(Thursday, 12th July 2018)
by Jonathan Cardona, CEO of the Malta Individual Investor Programme Agency
In an ever-changing world, a one which is becoming more volatile both politically and economically, successful individuals seek opportunities to stay ahead. Several strategies are utilised. Some are increasingly resorting to investment migration as a way of improving their way of living or expanding their business interests. Affluent individuals are looking at citizenship by investment (CBI) options as a means of securing their future. This is a subject that attracts a fair share of passionate discussion. Some people accept it, some simply despise the concept of citizenship by investment. All in all, it has put countries offering such programmes into the spotlight, with strong calls from stakeholders for stringent due diligent processes; often the result of misconceptions or lack of knowledge about the industry. The reality is somewhat different; Citizenship-by-Investment Units (CIUs) employ very thorough and unparalleled due diligence systems which are often looked-up to by their peers in the financial services industries. The benefits of the robust due diligence processes adopted by CIUs go beyond the investment migration industry.
In this article, we will try to address three issues, which intertwine with each other. First, how CIUs could be providing an essential service to jurisdictions, through their work in due diligence. Second, how the sharing of information across Citizenship-by-Investment Units could help to combat financial crime, money laundering and financing of terrorism. Thirdly, we will explore how distributed ledger technology (DLT) could be used to achieve such an information sharing platform, which potentially could revolutionise the due diligence process within the CBI industry and beyond.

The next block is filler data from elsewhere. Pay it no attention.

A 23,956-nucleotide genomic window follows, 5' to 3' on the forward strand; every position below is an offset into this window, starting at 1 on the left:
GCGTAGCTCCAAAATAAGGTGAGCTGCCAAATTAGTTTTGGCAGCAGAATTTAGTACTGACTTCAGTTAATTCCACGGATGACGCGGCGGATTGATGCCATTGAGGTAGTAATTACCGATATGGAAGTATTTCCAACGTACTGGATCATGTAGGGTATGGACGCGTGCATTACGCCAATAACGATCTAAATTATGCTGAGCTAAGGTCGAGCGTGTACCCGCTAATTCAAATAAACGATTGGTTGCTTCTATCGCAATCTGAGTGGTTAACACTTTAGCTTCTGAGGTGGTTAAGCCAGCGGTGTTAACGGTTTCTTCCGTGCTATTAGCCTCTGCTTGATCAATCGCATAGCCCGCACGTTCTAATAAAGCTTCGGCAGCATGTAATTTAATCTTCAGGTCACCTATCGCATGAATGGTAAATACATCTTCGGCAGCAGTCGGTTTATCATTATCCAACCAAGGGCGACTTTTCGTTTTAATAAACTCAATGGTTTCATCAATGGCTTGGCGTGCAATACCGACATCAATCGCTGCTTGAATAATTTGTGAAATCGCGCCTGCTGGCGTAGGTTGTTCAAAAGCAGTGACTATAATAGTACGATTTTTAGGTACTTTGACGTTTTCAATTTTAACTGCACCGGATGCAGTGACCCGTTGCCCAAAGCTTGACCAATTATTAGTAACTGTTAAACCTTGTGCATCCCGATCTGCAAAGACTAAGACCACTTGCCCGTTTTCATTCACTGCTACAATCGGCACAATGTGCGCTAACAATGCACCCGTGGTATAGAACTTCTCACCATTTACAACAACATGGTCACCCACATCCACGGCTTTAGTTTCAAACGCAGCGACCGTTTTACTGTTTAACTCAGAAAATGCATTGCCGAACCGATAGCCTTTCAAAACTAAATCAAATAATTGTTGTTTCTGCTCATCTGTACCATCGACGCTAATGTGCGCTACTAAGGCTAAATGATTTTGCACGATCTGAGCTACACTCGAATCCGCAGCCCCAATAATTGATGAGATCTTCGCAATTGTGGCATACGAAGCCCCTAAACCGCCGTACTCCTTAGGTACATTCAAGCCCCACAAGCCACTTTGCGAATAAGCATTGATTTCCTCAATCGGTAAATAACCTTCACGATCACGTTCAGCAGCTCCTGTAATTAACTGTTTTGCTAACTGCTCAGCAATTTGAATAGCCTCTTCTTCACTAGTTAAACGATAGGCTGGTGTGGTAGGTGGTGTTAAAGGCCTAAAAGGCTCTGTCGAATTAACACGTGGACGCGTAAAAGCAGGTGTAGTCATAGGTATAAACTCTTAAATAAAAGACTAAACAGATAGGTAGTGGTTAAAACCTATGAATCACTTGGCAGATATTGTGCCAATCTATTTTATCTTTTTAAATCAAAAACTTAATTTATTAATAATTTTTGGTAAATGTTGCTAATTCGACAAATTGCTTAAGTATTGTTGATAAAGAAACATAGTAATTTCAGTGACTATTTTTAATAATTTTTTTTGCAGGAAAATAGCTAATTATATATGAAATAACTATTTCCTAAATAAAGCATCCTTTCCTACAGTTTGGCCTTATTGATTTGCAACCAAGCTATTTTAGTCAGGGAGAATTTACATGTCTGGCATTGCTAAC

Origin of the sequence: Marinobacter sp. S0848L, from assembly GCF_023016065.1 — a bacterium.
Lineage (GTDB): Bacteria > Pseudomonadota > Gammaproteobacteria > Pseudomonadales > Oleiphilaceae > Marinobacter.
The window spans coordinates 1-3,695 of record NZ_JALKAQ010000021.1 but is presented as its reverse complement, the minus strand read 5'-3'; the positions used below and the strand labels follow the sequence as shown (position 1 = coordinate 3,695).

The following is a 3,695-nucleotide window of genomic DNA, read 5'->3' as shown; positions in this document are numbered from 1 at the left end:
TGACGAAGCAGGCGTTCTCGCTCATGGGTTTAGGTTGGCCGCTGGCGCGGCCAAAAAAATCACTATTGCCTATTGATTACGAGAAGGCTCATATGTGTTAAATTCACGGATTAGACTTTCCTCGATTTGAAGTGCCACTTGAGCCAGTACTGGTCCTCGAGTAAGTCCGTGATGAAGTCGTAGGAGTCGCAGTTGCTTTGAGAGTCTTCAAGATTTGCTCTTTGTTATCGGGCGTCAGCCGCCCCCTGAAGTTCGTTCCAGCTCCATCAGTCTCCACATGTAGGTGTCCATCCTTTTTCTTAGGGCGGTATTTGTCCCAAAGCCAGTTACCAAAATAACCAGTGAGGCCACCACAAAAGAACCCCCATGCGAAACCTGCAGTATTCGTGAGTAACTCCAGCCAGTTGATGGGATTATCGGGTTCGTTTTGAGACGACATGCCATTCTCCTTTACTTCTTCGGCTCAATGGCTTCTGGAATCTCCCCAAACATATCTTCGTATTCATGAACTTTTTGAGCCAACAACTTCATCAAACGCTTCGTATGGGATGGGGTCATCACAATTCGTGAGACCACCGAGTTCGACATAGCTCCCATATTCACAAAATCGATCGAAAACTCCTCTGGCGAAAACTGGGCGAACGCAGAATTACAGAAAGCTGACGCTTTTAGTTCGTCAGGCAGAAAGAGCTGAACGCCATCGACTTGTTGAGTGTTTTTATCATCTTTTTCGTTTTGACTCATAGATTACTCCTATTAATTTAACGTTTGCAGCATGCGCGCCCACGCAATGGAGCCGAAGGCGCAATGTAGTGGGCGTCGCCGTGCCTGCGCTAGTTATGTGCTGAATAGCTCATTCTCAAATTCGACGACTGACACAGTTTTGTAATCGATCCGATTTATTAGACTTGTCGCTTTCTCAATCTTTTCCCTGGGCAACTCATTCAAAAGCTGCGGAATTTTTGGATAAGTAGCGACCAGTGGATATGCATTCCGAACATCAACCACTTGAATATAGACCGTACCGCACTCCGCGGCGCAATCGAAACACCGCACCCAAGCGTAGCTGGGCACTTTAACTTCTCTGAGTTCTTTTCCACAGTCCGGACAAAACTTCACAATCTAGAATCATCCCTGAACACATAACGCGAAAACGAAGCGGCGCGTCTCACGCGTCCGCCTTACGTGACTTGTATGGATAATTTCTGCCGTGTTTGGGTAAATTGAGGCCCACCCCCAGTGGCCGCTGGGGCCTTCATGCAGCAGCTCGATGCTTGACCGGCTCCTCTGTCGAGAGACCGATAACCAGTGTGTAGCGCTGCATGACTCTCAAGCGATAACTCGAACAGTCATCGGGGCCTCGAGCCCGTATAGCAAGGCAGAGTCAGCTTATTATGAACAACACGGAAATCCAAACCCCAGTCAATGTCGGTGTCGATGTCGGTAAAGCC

Why CBI due diligence is a good thing
Professionals within the industry know very well that CIUs conduct very stringent due diligence. The application processing time and documentation required for each application are usually very good indicators of the rigorousness of the due diligence for a particular CBI programme.
These attributes are usually good indicators of the rigorousness of the due diligence for a particular CBI programme. To use an example, Malta conducts what has been termed as the ‘gold-standard’ of due diligence processes in the industry. Our CIU goes to a serious level of detail on a number of aspects of an applicant including identity and verification, business and corporate affiliations, PEP status and sanctions/watch-lists, sources of funds and wealth, reputation and adverse media, legal and regulatory issues and also the impact that an applicant has on their immediate network and society in general.
This level of in-depth analysis is only possible because the Malta CIU has access to the required resources and support to be able to conduct such stringent due diligence, including, the required monetary budget, the human resource, the network of service providers, the techniques and the insight gained through four years of intense scrutiny from a number of bodies, including international media. Like all other operators, the Malta Individual Investor Programme Agency (MIIPA) carries a lot of responsibility on its shoulders to make sure that only reputable individuals are granted passport rights to Malta and the EU for the sake of the other citizens.
This contrasts sharply with the way nearly a million individuals EU wide annually receive citizenship through naturalisation. The scale of such exercise is potentially too large to allow for the same level of due diligence conducted by the Maltese CIU on its applicants. The resources required to conduct the same level of due diligence as the Malta CBI programme, make this undertaking an almost impossible task. Malta, was able to adopt this approach because the number of applications it processes in a year – circa 300 – is but a fraction of what the rest of the 27 member states are processing in terms of non-CBI naturalisations.
This leads to the conclusion that Malta and other CIUs who have adopted a stringent due diligence process are in fact providing a service to the European Union; that of thoroughly screening a small percentage of individuals being naturalised as EU citizens. Arguably, one could state that the reason why such due diligence is required is because CBI applicants carry a high risk. However, this is not a strong enough argument because the risk does not go away if the same individual acquires citizenship through other channels. There is only one way to identify and manage risks posed by non-EU citizens, which is through stringent due diligence; and the best-positioned units to provide this are CIUs.